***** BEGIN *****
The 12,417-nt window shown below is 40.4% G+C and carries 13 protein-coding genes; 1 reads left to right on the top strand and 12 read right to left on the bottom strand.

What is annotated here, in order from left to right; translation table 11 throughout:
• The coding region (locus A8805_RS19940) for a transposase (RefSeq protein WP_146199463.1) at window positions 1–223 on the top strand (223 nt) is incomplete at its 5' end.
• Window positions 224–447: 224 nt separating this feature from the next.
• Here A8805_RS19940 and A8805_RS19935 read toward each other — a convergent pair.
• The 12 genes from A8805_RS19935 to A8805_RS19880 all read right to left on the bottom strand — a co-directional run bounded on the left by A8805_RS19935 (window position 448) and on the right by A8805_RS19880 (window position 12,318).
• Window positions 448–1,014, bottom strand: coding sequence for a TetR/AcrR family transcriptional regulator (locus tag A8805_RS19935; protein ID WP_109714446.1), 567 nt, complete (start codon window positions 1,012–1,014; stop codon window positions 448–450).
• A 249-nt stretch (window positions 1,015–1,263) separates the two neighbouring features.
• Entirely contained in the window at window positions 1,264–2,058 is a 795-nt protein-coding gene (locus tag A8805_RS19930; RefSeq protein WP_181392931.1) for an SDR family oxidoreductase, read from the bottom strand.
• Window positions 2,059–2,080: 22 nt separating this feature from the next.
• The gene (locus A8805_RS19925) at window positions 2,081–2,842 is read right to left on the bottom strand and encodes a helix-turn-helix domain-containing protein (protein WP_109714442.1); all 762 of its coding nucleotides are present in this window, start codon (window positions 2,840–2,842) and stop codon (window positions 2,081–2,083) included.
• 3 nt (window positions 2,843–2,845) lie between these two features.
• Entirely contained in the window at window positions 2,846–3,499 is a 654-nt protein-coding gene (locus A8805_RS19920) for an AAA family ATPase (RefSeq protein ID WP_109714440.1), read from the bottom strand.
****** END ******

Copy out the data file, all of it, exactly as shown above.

The 12,417-nt window shown below is 40.4% G+C and carries 13 protein-coding genes; 1 reads left to right on the top strand and 12 read right to left on the bottom strand.

What is annotated here, in order from left to right; translation table 11 throughout:
• The coding region (locus A8805_RS19940) for a transposase (RefSeq protein WP_146199463.1) at window positions 1–223 on the top strand (223 nt) is incomplete at its 5' end.
• Window positions 224–447: 224 nt separating this feature from the next.
• Here A8805_RS19940 and A8805_RS19935 read toward each other — a convergent pair.
• The 12 genes from A8805_RS19935 to A8805_RS19880 all read right to left on the bottom strand — a co-directional run bounded on the left by A8805_RS19935 (window position 448) and on the right by A8805_RS19880 (window position 12,318).
• Window positions 448–1,014, bottom strand: coding sequence for a TetR/AcrR family transcriptional regulator (locus tag A8805_RS19935; protein ID WP_109714446.1), 567 nt, complete (start codon window positions 1,012–1,014; stop codon window positions 448–450).
• A 249-nt stretch (window positions 1,015–1,263) separates the two neighbouring features.
• Entirely contained in the window at window positions 1,264–2,058 is a 795-nt protein-coding gene (locus tag A8805_RS19930; RefSeq protein WP_181392931.1) for an SDR family oxidoreductase, read from the bottom strand.
• Window positions 2,059–2,080: 22 nt separating this feature from the next.
• The gene (locus A8805_RS19925) at window positions 2,081–2,842 is read right to left on the bottom strand and encodes a helix-turn-helix domain-containing protein (protein WP_109714442.1); all 762 of its coding nucleotides are present in this window, start codon (window positions 2,840–2,842) and stop codon (window positions 2,081–2,083) included.
• 3 nt (window positions 2,843–2,845) lie between these two features.
• Entirely contained in the window at window positions 2,846–3,499 is a 654-nt protein-coding gene (locus A8805_RS19920) for an AAA family ATPase (RefSeq protein ID WP_109714440.1), read from the bottom strand.